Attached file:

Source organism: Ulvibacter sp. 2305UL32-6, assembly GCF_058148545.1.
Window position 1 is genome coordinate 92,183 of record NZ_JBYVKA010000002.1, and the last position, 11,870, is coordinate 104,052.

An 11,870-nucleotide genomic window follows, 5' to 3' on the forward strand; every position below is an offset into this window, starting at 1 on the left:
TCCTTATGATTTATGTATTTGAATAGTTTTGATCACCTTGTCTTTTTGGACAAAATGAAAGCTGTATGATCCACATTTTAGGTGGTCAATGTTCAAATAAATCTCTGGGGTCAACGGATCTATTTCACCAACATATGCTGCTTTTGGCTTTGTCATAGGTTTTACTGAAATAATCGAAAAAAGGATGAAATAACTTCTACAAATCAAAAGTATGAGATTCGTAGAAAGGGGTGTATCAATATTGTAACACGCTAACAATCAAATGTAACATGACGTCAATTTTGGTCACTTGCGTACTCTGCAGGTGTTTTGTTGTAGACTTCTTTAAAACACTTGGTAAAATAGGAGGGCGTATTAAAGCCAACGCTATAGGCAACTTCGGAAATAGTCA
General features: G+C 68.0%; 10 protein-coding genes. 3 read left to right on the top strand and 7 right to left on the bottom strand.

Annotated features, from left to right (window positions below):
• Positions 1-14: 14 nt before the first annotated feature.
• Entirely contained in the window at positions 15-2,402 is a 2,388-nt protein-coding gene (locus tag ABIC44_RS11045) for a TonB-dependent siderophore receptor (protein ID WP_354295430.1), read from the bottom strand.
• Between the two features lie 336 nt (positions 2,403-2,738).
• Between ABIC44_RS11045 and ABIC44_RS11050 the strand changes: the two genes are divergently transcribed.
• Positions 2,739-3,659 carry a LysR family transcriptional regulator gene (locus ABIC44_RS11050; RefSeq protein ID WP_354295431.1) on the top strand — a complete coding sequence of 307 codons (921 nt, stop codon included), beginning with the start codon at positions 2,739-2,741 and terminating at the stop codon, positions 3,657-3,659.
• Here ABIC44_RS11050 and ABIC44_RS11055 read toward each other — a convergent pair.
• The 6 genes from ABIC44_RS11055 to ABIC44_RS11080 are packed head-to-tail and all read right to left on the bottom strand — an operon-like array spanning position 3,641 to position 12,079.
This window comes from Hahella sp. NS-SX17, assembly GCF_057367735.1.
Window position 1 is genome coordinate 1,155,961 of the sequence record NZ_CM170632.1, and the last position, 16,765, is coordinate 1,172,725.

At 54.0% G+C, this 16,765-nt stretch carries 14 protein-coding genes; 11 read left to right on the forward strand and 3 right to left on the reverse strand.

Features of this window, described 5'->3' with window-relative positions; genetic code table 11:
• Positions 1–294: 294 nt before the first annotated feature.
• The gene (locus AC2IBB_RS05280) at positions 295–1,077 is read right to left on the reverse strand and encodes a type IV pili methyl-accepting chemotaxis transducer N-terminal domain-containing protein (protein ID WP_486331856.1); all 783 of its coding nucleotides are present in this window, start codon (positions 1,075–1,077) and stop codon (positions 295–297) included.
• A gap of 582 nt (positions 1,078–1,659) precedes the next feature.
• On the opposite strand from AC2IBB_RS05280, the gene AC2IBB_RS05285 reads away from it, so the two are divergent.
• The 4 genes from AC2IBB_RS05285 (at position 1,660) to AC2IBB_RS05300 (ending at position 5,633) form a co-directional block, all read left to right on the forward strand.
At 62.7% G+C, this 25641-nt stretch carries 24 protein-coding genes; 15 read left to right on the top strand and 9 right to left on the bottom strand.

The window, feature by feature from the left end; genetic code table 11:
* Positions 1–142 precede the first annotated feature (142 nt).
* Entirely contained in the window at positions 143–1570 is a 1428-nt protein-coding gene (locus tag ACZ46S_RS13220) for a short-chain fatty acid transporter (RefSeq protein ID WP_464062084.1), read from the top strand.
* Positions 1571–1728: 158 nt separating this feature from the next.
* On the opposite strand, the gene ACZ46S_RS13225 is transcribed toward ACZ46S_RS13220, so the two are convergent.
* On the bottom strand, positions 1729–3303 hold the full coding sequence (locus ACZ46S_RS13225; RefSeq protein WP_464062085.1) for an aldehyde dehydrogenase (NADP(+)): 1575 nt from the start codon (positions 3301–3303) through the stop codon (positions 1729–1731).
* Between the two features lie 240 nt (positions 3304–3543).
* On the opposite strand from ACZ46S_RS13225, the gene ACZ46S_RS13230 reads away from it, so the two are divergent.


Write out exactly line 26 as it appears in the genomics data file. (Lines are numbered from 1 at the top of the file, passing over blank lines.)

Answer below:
* Entirely contained in the window at positions 143–1570 is a 1428-nt protein-coding gene (locus tag ACZ46S_RS13220) for a short-chain fatty acid transporter (RefSeq protein ID WP_464062084.1), read from the top strand.